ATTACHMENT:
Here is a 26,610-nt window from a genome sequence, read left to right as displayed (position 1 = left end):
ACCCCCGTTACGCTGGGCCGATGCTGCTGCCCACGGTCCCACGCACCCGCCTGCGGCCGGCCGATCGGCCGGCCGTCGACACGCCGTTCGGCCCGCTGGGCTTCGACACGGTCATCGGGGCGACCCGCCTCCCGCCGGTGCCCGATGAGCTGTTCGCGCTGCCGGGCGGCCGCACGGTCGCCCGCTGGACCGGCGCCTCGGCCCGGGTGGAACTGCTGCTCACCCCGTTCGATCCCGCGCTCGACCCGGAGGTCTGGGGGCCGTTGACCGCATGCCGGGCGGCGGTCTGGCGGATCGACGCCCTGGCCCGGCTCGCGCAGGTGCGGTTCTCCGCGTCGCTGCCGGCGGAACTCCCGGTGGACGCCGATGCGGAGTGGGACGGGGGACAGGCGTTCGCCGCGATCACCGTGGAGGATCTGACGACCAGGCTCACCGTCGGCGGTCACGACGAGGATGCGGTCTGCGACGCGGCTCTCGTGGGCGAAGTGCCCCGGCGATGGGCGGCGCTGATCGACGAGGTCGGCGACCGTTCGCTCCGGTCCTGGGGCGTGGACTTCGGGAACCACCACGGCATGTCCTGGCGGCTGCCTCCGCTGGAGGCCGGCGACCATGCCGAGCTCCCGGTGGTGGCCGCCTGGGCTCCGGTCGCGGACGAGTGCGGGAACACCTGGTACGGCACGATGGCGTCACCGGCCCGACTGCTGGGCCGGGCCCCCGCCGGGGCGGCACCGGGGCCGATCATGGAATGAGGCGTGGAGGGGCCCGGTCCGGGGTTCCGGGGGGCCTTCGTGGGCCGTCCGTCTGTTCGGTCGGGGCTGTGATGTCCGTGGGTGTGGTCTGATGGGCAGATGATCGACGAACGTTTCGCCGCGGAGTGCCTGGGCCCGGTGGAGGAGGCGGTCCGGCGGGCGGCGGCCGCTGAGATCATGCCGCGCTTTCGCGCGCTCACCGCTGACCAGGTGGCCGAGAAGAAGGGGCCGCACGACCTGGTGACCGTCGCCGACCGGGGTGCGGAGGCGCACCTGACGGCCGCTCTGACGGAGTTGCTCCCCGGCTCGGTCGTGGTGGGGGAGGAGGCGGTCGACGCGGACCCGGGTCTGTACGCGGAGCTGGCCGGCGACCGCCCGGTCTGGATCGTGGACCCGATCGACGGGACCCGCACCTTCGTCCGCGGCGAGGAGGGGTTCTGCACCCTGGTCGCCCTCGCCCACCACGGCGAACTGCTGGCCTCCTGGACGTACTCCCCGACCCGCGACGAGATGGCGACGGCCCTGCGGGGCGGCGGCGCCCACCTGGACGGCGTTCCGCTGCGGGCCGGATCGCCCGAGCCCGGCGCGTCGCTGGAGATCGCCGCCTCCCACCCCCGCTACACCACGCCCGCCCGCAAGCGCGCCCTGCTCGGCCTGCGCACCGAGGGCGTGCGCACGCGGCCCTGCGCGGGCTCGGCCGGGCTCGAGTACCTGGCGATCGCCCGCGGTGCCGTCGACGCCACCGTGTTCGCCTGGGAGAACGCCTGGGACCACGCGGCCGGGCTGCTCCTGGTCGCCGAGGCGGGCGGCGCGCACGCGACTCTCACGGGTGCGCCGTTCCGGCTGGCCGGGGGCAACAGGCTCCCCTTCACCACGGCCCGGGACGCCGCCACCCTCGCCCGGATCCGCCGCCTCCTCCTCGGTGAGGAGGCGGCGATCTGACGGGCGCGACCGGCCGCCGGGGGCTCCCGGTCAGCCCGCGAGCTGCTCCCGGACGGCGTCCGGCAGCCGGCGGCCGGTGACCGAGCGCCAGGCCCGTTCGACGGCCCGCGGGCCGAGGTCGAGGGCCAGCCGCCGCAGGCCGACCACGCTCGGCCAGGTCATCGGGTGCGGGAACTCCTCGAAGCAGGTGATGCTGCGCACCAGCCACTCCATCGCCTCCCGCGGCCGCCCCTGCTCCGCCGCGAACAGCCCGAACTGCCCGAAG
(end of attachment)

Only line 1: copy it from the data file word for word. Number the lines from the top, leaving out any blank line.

Here is a 26,610-nt window from a genome sequence, read left to right as displayed (position 1 = left end):